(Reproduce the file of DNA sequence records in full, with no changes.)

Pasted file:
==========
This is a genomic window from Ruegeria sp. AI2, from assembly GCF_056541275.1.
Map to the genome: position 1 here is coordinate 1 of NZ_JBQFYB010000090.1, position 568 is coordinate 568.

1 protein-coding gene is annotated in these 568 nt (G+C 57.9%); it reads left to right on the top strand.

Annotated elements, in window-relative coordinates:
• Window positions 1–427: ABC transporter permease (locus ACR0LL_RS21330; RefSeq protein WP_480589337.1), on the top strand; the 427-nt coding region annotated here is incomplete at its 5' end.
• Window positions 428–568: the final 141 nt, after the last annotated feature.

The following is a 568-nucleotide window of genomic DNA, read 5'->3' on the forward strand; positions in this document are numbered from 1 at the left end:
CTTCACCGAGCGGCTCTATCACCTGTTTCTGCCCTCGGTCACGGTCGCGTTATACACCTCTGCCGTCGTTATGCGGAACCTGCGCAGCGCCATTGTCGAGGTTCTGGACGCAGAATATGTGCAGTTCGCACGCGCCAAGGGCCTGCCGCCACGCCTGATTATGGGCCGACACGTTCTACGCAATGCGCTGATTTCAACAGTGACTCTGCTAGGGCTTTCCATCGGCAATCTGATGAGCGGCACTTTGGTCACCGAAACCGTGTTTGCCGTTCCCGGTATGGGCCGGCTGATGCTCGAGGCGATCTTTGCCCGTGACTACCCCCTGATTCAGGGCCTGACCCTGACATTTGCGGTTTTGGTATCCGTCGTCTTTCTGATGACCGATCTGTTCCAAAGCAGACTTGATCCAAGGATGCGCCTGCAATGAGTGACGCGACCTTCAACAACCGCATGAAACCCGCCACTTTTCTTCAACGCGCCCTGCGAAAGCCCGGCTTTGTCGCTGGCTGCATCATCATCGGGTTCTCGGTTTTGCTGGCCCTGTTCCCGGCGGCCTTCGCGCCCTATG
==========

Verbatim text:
This is a genomic window from Ruegeria sp. AI2, from assembly GCF_056541275.1.
Map to the genome: position 1 here is coordinate 1 of NZ_JBQFYB010000090.1, position 568 is coordinate 568.

1 protein-coding gene is annotated in these 568 nt (G+C 57.9%); it reads left to right on the top strand.

Annotated elements, in window-relative coordinates:
• Window positions 1–427: ABC transporter permease (locus ACR0LL_RS21330; RefSeq protein WP_480589337.1), on the top strand; the 427-nt coding region annotated here is incomplete at its 5' end.
• Window positions 428–568: the final 141 nt, after the last annotated feature.

The following is a 568-nucleotide window of genomic DNA, read 5'->3' on the forward strand; positions in this document are numbered from 1 at the left end:
CTTCACCGAGCGGCTCTATCACCTGTTTCTGCCCTCGGTCACGGTCGCGTTATACACCTCTGCCGTCGTTATGCGGAACCTGCGCAGCGCCATTGTCGAGGTTCTGGACGCAGAATATGTGCAGTTCGCACGCGCCAAGGGCCTGCCGCCACGCCTGATTATGGGCCGACACGTTCTACGCAATGCGCTGATTTCAACAGTGACTCTGCTAGGGCTTTCCATCGGCAATCTGATGAGCGGCACTTTGGTCACCGAAACCGTGTTTGCCGTTCCCGGTATGGGCCGGCTGATGCTCGAGGCGATCTTTGCCCGTGACTACCCCCTGATTCAGGGCCTGACCCTGACATTTGCGGTTTTGGTATCCGTCGTCTTTCTGATGACCGATCTGTTCCAAAGCAGACTTGATCCAAGGATGCGCCTGCAATGAGTGACGCGACCTTCAACAACCGCATGAAACCCGCCACTTTTCTTCAACGCGCCCTGCGAAAGCCCGGCTTTGTCGCTGGCTGCATCATCATCGGGTTCTCGGTTTTGCTGGCCCTGTTCCCGGCGGCCTTCGCGCCCTATG